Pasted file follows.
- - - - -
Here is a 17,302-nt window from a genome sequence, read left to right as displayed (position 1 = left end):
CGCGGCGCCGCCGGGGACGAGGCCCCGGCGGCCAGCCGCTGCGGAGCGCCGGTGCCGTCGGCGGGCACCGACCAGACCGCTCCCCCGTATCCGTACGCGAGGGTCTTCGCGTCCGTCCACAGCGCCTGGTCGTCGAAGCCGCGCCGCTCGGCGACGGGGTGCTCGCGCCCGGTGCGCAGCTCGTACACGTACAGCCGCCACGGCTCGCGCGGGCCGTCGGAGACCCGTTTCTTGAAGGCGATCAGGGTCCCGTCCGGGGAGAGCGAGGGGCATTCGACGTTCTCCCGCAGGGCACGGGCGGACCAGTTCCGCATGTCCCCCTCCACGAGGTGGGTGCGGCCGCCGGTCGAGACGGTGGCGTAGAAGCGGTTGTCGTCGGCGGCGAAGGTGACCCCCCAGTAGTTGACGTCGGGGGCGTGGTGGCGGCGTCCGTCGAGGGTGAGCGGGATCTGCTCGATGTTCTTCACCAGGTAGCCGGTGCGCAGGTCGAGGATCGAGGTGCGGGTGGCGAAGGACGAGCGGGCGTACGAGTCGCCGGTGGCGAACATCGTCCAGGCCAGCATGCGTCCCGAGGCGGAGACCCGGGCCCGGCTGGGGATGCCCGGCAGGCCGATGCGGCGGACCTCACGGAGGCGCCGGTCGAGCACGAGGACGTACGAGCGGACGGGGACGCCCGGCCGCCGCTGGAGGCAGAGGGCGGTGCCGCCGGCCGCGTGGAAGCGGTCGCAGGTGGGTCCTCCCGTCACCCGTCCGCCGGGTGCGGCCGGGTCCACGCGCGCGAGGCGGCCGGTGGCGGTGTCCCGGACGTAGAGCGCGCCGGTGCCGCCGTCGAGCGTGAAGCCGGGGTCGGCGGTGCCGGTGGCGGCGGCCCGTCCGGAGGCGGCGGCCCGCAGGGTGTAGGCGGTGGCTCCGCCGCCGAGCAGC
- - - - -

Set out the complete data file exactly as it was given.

Here is a 17,302-nt window from a genome sequence, read left to right as displayed (position 1 = left end):
CGCGGCGCCGCCGGGGACGAGGCCCCGGCGGCCAGCCGCTGCGGAGCGCCGGTGCCGTCGGCGGGCACCGACCAGACCGCTCCCCCGTATCCGTACGCGAGGGTCTTCGCGTCCGTCCACAGCGCCTGGTCGTCGAAGCCGCGCCGCTCGGCGACGGGGTGCTCGCGCCCGGTGCGCAGCTCGTACACGTACAGCCGCCACGGCTCGCGCGGGCCGTCGGAGACCCGTTTCTTGAAGGCGATCAGGGTCCCGTCCGGGGAGAGCGAGGGGCATTCGACGTTCTCCCGCAGGGCACGGGCGGACCAGTTCCGCATGTCCCCCTCCACGAGGTGGGTGCGGCCGCCGGTCGAGACGGTGGCGTAGAAGCGGTTGTCGTCGGCGGCGAAGGTGACCCCCCAGTAGTTGACGTCGGGGGCGTGGTGGCGGCGTCCGTCGAGGGTGAGCGGGATCTGCTCGATGTTCTTCACCAGGTAGCCGGTGCGCAGGTCGAGGATCGAGGTGCGGGTGGCGAAGGACGAGCGGGCGTACGAGTCGCCGGTGGCGAACATCGTCCAGGCCAGCATGCGTCCCGAGGCGGAGACCCGGGCCCGGCTGGGGATGCCCGGCAGGCCGATGCGGCGGACCTCACGGAGGCGCCGGTCGAGCACGAGGACGTACGAGCGGACGGGGACGCCCGGCCGCCGCTGGAGGCAGAGGGCGGTGCCGCCGGCCGCGTGGAAGCGGTCGCAGGTGGGTCCTCCCGTCACCCGTCCGCCGGGTGCGGCCGGGTCCACGCGCGCGAGGCGGCCGGTGGCGGTGTCCCGGACGTAGAGCGCGCCGGTGCCGCCGTCGAGCGTGAAGCCGGGGTCGGCGGTGCCGGTGGCGGCGGCCCGTCCGGAGGCGGCGGCCCGCAGGGTGTAGGCGGTGGCTCCGCCGCCGAGCAGC